Fat-Positive Comedy, Diet-Culture Recovery, and Native American Representation with Jana Schmieding of Woman of Size Podcast

Food Psych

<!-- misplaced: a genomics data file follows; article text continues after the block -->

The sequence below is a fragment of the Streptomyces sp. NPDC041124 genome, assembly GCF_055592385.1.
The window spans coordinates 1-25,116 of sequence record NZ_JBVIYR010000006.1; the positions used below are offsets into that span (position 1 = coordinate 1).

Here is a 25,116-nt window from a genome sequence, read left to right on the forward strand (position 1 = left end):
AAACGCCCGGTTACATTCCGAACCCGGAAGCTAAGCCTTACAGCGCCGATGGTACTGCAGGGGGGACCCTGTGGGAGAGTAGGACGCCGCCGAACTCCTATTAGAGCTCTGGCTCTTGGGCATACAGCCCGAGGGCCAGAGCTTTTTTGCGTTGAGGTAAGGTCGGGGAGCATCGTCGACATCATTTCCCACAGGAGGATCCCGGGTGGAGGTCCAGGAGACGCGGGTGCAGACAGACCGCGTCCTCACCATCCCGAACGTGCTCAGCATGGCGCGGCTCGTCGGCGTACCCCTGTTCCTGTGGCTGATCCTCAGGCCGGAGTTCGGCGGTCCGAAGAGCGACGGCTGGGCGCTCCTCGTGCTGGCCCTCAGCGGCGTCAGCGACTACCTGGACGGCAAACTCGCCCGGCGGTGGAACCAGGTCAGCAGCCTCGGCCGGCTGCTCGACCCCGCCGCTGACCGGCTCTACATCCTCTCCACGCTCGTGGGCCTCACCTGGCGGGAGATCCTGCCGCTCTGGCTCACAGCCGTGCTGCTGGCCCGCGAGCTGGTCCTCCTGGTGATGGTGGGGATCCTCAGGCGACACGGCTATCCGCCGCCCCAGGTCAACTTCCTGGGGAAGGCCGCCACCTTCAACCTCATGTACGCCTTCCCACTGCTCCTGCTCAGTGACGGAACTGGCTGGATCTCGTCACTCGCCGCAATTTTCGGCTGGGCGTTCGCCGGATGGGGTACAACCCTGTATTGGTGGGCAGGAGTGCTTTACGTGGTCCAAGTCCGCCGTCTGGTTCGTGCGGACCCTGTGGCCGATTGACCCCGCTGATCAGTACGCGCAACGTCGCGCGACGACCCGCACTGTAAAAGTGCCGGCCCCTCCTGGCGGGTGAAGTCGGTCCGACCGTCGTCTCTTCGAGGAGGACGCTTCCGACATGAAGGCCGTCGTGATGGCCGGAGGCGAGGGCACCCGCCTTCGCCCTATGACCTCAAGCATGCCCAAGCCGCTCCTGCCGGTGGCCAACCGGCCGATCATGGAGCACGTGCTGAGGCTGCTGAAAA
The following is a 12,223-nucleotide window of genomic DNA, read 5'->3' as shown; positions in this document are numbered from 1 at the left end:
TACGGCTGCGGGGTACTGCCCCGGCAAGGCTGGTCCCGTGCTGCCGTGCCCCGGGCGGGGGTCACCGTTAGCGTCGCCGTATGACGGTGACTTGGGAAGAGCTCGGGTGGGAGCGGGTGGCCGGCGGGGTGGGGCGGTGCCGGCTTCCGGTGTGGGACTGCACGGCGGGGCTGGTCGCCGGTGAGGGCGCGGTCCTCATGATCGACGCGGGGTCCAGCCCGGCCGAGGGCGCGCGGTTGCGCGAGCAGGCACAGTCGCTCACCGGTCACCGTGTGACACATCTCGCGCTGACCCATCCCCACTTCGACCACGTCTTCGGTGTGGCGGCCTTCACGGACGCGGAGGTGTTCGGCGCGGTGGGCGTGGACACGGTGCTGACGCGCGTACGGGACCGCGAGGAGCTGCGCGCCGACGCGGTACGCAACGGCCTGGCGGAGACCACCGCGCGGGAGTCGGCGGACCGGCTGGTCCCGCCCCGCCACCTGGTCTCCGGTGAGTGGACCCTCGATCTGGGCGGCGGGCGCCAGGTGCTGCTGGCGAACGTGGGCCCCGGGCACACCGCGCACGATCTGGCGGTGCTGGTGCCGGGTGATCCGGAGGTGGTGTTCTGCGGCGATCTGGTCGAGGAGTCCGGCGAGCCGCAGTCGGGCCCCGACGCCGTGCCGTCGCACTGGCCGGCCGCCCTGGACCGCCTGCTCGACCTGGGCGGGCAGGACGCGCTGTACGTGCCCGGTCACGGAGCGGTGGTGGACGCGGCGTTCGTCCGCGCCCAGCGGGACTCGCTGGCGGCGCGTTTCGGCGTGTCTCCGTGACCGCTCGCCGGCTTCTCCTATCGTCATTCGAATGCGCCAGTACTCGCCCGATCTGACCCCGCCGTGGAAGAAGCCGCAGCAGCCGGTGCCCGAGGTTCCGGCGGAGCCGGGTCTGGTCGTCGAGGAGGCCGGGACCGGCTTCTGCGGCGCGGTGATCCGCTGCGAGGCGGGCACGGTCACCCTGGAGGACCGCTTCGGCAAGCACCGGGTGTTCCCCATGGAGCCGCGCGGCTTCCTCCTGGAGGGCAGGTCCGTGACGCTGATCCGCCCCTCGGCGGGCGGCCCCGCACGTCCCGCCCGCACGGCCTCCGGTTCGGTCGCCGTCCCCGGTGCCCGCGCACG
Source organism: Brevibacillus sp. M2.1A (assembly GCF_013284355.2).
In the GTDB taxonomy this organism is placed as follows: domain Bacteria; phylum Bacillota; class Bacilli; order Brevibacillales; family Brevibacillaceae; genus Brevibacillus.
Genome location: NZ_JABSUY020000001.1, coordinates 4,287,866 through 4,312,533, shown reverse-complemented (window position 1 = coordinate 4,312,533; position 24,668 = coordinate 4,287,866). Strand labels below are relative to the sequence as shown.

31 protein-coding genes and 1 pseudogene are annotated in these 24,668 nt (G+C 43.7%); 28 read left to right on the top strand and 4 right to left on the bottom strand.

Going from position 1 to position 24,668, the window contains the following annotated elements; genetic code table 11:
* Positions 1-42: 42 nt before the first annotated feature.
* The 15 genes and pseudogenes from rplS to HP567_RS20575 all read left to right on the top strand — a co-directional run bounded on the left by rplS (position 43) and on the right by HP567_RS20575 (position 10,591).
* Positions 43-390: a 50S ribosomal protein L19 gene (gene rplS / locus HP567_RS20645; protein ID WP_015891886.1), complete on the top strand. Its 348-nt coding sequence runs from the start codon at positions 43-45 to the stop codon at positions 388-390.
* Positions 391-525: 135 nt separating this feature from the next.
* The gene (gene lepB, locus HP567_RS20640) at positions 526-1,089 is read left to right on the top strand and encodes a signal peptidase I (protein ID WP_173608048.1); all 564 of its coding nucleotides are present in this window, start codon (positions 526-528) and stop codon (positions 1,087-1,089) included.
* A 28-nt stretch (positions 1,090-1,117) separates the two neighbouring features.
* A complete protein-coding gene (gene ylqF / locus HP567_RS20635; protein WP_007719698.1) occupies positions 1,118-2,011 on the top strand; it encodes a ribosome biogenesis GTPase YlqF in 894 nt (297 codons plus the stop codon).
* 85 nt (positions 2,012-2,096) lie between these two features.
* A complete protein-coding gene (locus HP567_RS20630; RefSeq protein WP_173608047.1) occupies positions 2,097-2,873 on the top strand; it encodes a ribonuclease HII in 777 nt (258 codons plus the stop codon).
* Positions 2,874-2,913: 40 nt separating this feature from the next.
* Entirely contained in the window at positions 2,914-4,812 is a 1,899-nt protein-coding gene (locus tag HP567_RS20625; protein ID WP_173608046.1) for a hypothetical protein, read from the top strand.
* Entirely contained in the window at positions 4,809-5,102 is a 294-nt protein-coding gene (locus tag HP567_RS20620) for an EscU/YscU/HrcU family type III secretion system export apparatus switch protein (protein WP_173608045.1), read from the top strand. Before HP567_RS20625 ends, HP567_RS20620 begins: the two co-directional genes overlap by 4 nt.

I'm your host I Christie Harrison and today I'm talking with comedian fat positive activist and fellow podcasters Janisch meeting. You may know from the woman of size podcast. We discuss using comedy to call out Diet Culture why there needs to be more native representation in the media how Western values contribute to who oppression and ill health how diet cultures demonization of emotional eating causes additional distress. And so much more. It's a great episode assode and I can't wait to share it with you and just a moment but first I'll answer this week's listener question which is from a listener named lease who writes as a health at every size psychologists. I appreciate she at your podcast and often encourage my clients to listen to it as well. It seems an oversight however that to my knowledge you never even mentioned how cultural change has led to bigger bodies. I talk with my clients. About how cultural changes moving less. Do to conveniences and more sedentary jobs and easy access to lots of different. Different foods is our reality today. I find that talking about these. Cultural Choices helps decrease shame about being a bigger body for some people. I'm wondering if there's the reason you and your guests don't ever seem to refer to this neutral phenomena so thanks leased for that great question and before I answer just my standard disclaimer. That these answers. There's and this podcast in general our information on educational purposes only and are not a substitute for individual medical or mental health advice. So I'm really glad you asked this question because I think this is one of those really subtle nuances when working to combat diet culture. So I'm sure that some of the folks you've worked with definitely have have had some reduction in shame from hearing these messages that you're speaking about but in my experience it can sometimes actually reinforce shame for people to hear that cultural troll changes have ostensibly lead to bigger bodies. And I say ostensibly here because I don't think it's entirely clear that the cultural changes you're talking about have have led to larger body sizes if anything it's the worry about those cultural changes that contributed to the development of Diet Culture right culture that lead people to start dieting and we do know that dieting in and of itself tends to drive people's weight up over time not that there's anything wrong with weight gain or being in a larger body of course but dieting really does tend to have that effect so the idea that food was more available and that jobs were becoming more sedentary came out of the shift from rural life working on farms to industrial jobs in cities in the mid eighteen hundreds. That's where this idea. I think I started to take root route and there is also industrialization of our food supply. That was happening around the same time and the culture was really a wash in anxiety about what those changes ages quote unquote meant and this was more than one hundred and fifty years ago. Remember well before any arguments about a so called. Obesity epidemic heavy air quotes here right. It came on the scene because that concept was only invented about twenty five years ago after fatness had become thoroughly demonized in the culture and and people have been dieting and trying to lose weight and increasingly large numbers for a hundred years so in other words I think if the average body size in the US has has indeed crept up over the years. which is debatable? Depending on the years that we're talking about probably has a lot more to do with Diet. Culture and the rampant rates of our efforts to shrink ourselves than it does with the nature of our work or the convenience of our food and of course good nutrition and having food available definitely could to help people achieve the body size that they were genetically determined to achieve in a situation of food access. But there's nothing inherently wrong with that and what's more if you look back to the mid eighteen hundreds it's really clear that worries about sedentary jobs and industrial food were not about body size or health per se so much as they were about morality the supposed effect of industrialization on moral character on the moral character of the American people people that was being questioned and debated at the time. And of course. That's ridiculous right. Because there's no moral difference between rural dwellers and city-dwellers or people people who farm and people who buy their food from a store or work in office jobs right. There's no moral virtue and working on a farm as opposed to working in a factory or an office but the belief that there was the belief that there there was some sort of moral difference. There really comes out of puritanical ideas about morality and also so is really tied up with racism xenophobia because a lot of the fears about industrialization and urban were actually fears about immigration and the a big wave of immigrants that were moving to the US and moving into US cities specifically because of the opportunity to work in the factories. That were springing up there. So I talk about all of this in the first chapter of my book. So if you're curious to know more about this history or read the references you can check it out there but I bring up all this history just to point out here that a the people have been worrying about the effects of sedentary work and convenient food Everson's industrialization began and from the very start. Those worries were tied up with arguments about morality and be because of that history. It really isn't neutral to say that sedentary work and convenient food quote unquote caused ause more people to be larger body. That argument comes with baggage in the form of beliefs that we really quote unquote should be working more physical labor intensive jobs and cooking all our food from scratch all that stuff and I think that often that's what people take from conversations about how these kinds of cultural factors have have affected body size. They take it as a mandate to start exercising more and eating less or eating differently and of course. Those are dieting behaviors the so really arguments about sedentary jobs and the food environment are often just triggers for dieting behaviors especially in the twenty first century. When we've had almost was twenty years of people like Michael Pollen and Marion Nestle and quote unquote wellness influencers giving out diet tips under the guise of cultural analysis alice's or wellness advised which is basically what chapter two of my book is all about? Is this insidious shift from overt diets to covert diets from diets calling themselves diets to die. It's by another name and too often conversations about food. Politics are full of very thinly veiled fat hat phobia and food phobia which are harmful to people's health. No matter their body size but especially harmful to people in larger bodies who've had to endure repeated the incidents of fat phobia and diet culture trauma throughout their lives and so often have a heightened awareness of it and a heightened sensitivity to it for that reason and so that that is why. I don't use that argument and of course I can't speak for my guests on the podcast but I imagine that might be part of why they don't either because of all this baggage that comes comes with that argument in the form of morality in the form of the history of this argument and in the form of a modern manifestation of this argument as leading leading people to Diet right leading people to engage in dieting behaviors like trying to eat less and move more and do all the things that Dia Culture tells us to do except up now it's under the guise of correcting for the problems of the ills of modern life instead of under the guise of weight loss for aesthetics. Or whatever it might have been even before the twenty first century so to lease who asked the question. I in no way want to shame you for discussing those cultural factors with your clients. I can totally understand understand why it would seem innocuous neutral and even freeing to mention these things and you know some of your clients might truly feel like it takes the the pressure off of them as individuals to be responsible for their body size. But we're all always learning even as Hayes professionals and I know I myself refused to talk about the food environment and sedentary jobs and all that stuff to before I started to reflect on how problematic these food activists type arguments really can and be how. They're not really rooted in fact so much as beliefs about what body size means or what certain behaviors mean and how these arguments can unintentionally trigger. Shame in the very people that were trying to help heal from shame and I also want to say that I'm by no means some perfect clinician. Here I I just happened to have given a lot of thought to this particular nexus of food politics and diet culture because of my own background and my lived experiences because I it was so bought into the food activist Movement for years and it did me tremendous harm it really worse than my disordered eating and so I think that makes me more suspicious of food activist arguments now and more willing to sort of take a critical eye towards